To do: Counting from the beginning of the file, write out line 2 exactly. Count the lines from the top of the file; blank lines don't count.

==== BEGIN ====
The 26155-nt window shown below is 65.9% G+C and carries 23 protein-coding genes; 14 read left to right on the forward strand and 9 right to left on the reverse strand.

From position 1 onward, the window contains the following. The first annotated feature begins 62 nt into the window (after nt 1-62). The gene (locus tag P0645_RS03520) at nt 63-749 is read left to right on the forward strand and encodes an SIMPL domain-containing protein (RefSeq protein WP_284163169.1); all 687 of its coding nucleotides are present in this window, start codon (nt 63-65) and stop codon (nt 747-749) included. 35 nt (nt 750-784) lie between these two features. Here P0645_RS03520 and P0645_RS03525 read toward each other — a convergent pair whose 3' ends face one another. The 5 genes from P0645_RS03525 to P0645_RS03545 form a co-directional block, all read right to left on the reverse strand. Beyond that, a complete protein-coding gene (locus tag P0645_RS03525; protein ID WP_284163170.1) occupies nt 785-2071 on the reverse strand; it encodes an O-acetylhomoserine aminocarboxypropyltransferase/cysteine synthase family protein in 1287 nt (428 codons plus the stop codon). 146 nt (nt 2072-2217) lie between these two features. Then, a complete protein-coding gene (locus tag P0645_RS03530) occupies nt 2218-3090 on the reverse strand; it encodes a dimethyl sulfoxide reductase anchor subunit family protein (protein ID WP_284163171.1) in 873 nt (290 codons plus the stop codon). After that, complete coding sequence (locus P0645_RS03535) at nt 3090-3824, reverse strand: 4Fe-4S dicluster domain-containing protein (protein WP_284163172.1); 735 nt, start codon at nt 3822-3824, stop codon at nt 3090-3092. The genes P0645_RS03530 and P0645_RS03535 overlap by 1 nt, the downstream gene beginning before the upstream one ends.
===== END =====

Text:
From position 1 onward, the window contains the following. The first annotated feature begins 62 nt into the window (after nt 1-62). The gene (locus tag P0645_RS03520) at nt 63-749 is read left to right on the forward strand and encodes an SIMPL domain-containing protein (RefSeq protein WP_284163169.1); all 687 of its coding nucleotides are present in this window, start codon (nt 63-65) and stop codon (nt 747-749) included. 35 nt (nt 750-784) lie between these two features. Here P0645_RS03520 and P0645_RS03525 read toward each other — a convergent pair whose 3' ends face one another. The 5 genes from P0645_RS03525 to P0645_RS03545 form a co-directional block, all read right to left on the reverse strand. Beyond that, a complete protein-coding gene (locus tag P0645_RS03525; protein ID WP_284163170.1) occupies nt 785-2071 on the reverse strand; it encodes an O-acetylhomoserine aminocarboxypropyltransferase/cysteine synthase family protein in 1287 nt (428 codons plus the stop codon). 146 nt (nt 2072-2217) lie between these two features. Then, a complete protein-coding gene (locus tag P0645_RS03530) occupies nt 2218-3090 on the reverse strand; it encodes a dimethyl sulfoxide reductase anchor subunit family protein (protein ID WP_284163171.1) in 873 nt (290 codons plus the stop codon). After that, complete coding sequence (locus P0645_RS03535) at nt 3090-3824, reverse strand: 4Fe-4S dicluster domain-containing protein (protein WP_284163172.1); 735 nt, start codon at nt 3822-3824, stop codon at nt 3090-3092. The genes P0645_RS03530 and P0645_RS03535 overlap by 1 nt, the downstream gene beginning before the upstream one ends.